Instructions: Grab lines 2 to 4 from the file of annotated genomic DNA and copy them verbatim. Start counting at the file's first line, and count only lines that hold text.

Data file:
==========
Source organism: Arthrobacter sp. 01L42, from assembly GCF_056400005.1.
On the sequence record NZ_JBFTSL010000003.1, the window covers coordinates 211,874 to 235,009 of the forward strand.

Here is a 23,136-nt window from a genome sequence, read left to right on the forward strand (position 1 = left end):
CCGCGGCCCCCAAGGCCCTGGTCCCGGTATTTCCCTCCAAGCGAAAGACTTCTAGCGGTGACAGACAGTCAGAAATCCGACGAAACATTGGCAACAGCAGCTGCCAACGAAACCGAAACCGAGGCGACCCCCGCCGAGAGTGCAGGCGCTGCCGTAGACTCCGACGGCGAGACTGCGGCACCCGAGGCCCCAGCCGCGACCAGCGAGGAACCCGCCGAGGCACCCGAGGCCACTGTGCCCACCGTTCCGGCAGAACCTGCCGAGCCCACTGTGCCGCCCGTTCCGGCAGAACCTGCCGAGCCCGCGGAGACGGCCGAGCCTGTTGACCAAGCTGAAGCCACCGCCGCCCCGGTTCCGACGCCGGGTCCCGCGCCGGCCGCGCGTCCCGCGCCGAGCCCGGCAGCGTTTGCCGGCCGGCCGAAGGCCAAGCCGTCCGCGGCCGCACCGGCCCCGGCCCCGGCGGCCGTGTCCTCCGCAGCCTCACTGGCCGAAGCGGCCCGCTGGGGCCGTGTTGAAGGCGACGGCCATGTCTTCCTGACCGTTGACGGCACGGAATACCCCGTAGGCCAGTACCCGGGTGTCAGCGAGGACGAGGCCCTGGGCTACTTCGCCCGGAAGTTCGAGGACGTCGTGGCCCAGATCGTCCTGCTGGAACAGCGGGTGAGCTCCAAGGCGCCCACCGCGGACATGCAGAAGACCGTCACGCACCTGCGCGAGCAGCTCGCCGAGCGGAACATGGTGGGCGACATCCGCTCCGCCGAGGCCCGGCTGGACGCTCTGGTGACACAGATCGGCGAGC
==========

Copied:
On the sequence record NZ_JBFTSL010000003.1, the window covers coordinates 211,874 to 235,009 of the forward strand.

Here is a 23,136-nt window from a genome sequence, read left to right on the forward strand (position 1 = left end):
CCGCGGCCCCCAAGGCCCTGGTCCCGGTATTTCCCTCCAAGCGAAAGACTTCTAGCGGTGACAGACAGTCAGAAATCCGACGAAACATTGGCAACAGCAGCTGCCAACGAAACCGAAACCGAGGCGACCCCCGCCGAGAGTGCAGGCGCTGCCGTAGACTCCGACGGCGAGACTGCGGCACCCGAGGCCCCAGCCGCGACCAGCGAGGAACCCGCCGAGGCACCCGAGGCCACTGTGCCCACCGTTCCGGCAGAACCTGCCGAGCCCACTGTGCCGCCCGTTCCGGCAGAACCTGCCGAGCCCGCGGAGACGGCCGAGCCTGTTGACCAAGCTGAAGCCACCGCCGCCCCGGTTCCGACGCCGGGTCCCGCGCCGGCCGCGCGTCCCGCGCCGAGCCCGGCAGCGTTTGCCGGCCGGCCGAAGGCCAAGCCGTCCGCGGCCGCACCGGCCCCGGCCCCGGCGGCCGTGTCCTCCGCAGCCTCACTGGCCGAAGCGGCCCGCTGGGGCCGTGTTGAAGGCGACGGCCATGTCTTCCTGACCGTTGACGGCACGGAATACCCCGTAGGCCAGTACCCGGGTGTCAGCGAGGACGAGGCCCTGGGCTACTTCGCCCGGAAGTTCGAGGACGTCGTGGCCCAGATCGTCCTGCTGGAACAGCGGGTGAGCTCCAAGGCGCCCACCGCGGACATGCAGAAGACCGTCACGCACCTGCGCGAGCAGCTCGCCGAGCGGAACATGGTGGGCGACATCCGCTCCGCCGAGGCCCGGCTGGACGCTCTGGTGACACAGATCGGCGAGC